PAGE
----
The stately, brick high school on a hill overlooking Main Street has been part of the landscape since Lewis J. Bennett donated the property nearly a century ago. ¶ But Tuesday marked the beginning of a “new” Bennett High School, which is part of a larger plan to overhaul several of Buffalo’s under-performing schools. Each school will have a key ingredient in the turn-around plan: an area of study that interests students. ¶ • Computer science at Bennett. ¶ • Solar energy at South Park High School. ¶ • Public safety and administration at East High School. ¶ So far, the response has been good as the district plans to launch five new schools and/or programs in September. ¶ In three of the schools focusing on burgeoning high-tech fields – Bennett, South Park and a new bioinformatics lab – the district had three times as many applicants as it has available spots for this fall. At East, there were roughly 40 percent more applicants than seats. ¶ “You have to develop programs that young people find motivating,
find interesting, and then they have to put in the effort to be successful,” said Superintendent Kriner Cash, who made the schools part of his New Education Bargain. “That’s what this new program is all about.”
Cash stood on the steps of Bennett on Tuesday with a few dozen people for a ceremonial ribbon-cutting to mark a new beginning for one of Buffalo’s storied schools.
Bennett – which is being phased out next year with the graduation of its last remaining class – will become the Computing Academy of Technological Sciences at Bennett with a focus on introducing students to fields in computer science and software engineering.
It starts in September with a ninth grade class of 102 students.
At the new Bennett, courses will include animation, gaming, coding, computer hardware, mobile-application design, digital design, web design and programming.
“All things that our young people are interested in,” Cash said. “They already spend 13 hours a day on Facebook, on their phones, they know this stuff. We now want to tailor it, channel it and get them ready for exciting, new, well-paying jobs that they can bring their families – perhaps for the first time – into the middle class and beyond.”
Bennett is one of five schools to be getting an academic makeover next school year.
SolarCity and Erie Community College will partner with South Park High School, which will offer a program on advanced manufacturing of solar panels.
Lafayette High School will become an international school for students who arrived from another country within the past four years, a growing segment of the district’s enrollment.
At East High School, the focus will be on career paths into law, public safety, government and public administration.
Meanwhile, the University at Buffalo, SUNY Buffalo State and Empire Genomics will partner with the district to create the Bioinformatics and Life Sciences Research Lab. The program will be located at Math, Science and Technology Preparatory School on East Delavan Avenue.
The high school redesigns are part of the superintendent’s vision for improving the troubled school district. Not only does Cash expect better academic performance because students are interested in the coursework, he also foresees these new schools and programs providing more high-quality high school options for Buffalo students.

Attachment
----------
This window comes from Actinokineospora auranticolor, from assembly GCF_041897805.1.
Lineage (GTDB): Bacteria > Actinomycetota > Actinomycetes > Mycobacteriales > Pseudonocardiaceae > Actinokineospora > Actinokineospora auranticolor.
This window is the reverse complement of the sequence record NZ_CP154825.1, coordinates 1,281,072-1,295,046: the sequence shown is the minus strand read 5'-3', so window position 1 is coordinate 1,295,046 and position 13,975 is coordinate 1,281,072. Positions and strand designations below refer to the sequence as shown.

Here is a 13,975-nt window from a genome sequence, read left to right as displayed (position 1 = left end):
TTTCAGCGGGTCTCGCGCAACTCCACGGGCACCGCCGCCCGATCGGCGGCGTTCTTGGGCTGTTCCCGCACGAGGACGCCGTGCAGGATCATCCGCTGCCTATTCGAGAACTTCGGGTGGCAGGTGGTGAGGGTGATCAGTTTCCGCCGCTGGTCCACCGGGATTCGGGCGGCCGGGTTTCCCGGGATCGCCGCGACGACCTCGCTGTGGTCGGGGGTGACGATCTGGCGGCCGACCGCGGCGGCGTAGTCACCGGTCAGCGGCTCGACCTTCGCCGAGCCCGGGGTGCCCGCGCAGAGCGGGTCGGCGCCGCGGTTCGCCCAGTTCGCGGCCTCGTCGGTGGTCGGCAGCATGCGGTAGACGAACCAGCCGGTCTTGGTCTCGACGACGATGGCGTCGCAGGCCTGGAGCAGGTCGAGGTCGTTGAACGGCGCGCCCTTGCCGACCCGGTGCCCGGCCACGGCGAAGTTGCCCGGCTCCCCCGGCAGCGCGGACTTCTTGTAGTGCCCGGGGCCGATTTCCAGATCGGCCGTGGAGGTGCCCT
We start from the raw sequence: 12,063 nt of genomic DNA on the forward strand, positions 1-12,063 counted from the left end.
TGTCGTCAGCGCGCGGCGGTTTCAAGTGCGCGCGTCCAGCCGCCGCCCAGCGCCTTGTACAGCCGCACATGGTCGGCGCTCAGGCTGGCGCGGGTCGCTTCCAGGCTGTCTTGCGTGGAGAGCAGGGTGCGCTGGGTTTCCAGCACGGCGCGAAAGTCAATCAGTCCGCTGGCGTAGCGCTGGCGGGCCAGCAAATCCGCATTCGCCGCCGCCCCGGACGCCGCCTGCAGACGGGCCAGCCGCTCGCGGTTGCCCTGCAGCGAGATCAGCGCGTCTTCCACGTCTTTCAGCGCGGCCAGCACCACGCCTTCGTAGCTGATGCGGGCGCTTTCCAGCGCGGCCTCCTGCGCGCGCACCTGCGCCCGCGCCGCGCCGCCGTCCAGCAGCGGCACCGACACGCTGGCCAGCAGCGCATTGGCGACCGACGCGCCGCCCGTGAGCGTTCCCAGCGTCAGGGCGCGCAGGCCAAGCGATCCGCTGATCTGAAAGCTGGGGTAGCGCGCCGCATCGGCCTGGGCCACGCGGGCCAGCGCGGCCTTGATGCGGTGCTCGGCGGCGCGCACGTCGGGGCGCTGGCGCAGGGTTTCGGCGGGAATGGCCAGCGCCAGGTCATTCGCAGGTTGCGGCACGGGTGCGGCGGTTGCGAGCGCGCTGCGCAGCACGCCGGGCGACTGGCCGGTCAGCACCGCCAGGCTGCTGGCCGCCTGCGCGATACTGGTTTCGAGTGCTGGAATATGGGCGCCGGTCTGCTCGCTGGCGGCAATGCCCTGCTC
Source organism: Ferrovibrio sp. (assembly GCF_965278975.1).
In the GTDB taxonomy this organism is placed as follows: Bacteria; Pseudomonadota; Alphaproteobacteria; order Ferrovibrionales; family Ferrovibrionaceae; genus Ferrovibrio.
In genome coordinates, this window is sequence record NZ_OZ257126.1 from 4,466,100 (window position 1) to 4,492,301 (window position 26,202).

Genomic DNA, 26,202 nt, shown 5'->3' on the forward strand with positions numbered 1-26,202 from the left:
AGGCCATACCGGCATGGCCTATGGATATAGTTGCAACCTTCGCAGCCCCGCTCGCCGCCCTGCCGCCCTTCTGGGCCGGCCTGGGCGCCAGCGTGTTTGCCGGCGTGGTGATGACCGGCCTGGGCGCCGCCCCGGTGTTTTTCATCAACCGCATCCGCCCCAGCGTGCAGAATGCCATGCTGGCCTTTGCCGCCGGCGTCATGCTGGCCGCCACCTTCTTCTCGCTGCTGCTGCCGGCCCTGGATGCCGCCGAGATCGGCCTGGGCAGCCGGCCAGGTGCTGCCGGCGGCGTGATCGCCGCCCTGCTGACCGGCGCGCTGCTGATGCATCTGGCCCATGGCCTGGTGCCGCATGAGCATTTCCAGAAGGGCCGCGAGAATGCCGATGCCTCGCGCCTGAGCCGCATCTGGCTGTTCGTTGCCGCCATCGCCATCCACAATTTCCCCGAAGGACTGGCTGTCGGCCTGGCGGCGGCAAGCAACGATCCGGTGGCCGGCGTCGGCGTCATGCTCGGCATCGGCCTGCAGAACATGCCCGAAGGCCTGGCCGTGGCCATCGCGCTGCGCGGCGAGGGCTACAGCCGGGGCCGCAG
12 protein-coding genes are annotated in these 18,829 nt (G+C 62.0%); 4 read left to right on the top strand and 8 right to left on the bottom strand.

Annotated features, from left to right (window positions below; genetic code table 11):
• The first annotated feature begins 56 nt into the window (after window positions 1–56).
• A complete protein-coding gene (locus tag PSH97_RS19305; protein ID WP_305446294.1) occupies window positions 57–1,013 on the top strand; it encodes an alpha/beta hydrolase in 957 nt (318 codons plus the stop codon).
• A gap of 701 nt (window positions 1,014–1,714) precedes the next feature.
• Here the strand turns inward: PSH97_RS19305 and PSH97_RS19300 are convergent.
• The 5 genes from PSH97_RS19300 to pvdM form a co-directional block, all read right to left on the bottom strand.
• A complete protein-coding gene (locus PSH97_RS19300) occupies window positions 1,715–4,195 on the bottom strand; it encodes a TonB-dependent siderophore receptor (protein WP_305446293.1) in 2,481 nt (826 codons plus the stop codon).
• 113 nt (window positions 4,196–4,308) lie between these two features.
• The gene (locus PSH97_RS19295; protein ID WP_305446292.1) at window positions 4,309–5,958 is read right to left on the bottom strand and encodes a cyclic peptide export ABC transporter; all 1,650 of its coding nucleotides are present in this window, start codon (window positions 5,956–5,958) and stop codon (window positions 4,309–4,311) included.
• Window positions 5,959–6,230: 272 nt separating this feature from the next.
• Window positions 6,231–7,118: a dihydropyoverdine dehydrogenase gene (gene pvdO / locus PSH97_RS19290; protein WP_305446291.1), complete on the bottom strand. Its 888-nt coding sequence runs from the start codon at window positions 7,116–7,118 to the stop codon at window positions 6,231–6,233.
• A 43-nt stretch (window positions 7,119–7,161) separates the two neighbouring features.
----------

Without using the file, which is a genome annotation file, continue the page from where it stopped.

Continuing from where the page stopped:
“It’s going to close the gap between equity and quality that we have among our high schools – among the criterion schools and the traditional high schools,” Cash said outside of Bennett on Tuesday. “You’ve got to close that gap. It can’t be a tale of two school systems.”
The district has been encouraged by the response.
Nearly 300 students entering ninth grade in the fall applied for 102 open seats at the new Bennett, said James Weimer Jr., associate superintendent for school leadership.
At East, there were 142 applicants for 102 available seats; at South Park, 183 applicants for 48 available seats in the solar energy program. Nearly 200 students applied for 60 seats in the research laboratory program for bioinformatics and life sciences. Only Lafayette had more seats than applicants for its new program, with 92 students applying for 105 openings.
Acceptance letters were scheduled to be sent out to students this week.
“You have the opportunity with a small group of ninth graders to really create a sound culture in a school from the very beginning,” Weimer said.
The first year of the Bennett program will be under the direction of Susan Doyle, the principal of Middle Early College High School, which shares space in the school. A search is under way for a new Bennett principal who has expertise in the computer science field, school officials said.
In the meantime, individual ribbon-cuttings to mark the opening of the other four new schools and programs are scheduled for the coming weeks.
But on Tuesday, it was all about Bennett, and school alumni were singled out for their commitment to saving the school and helping bring about its evolution. Other discussions the past couple of years had involved turning Bennett into a charter school.
Nicole Baker, the first student accepted as a student at the new Bennett, shared the honor of cutting the ceremonial ribbon Tuesday.
Baker, 13, an eighth-grader at Grabiarz School of Excellence, originally applied to McKinley; but when she didn’t get accepted, her father, Marvin, suggested she check out what’s happening at Bennett.
Father and daughter got a good feeling about the program during an open house last month, where they were intrigued by the demonstrations of computer animation and 3-D printing.
“We liked it. It will be good for her,” Marvin Baker said. “I told her if she got into this program, I’d get her a new Mac computer.”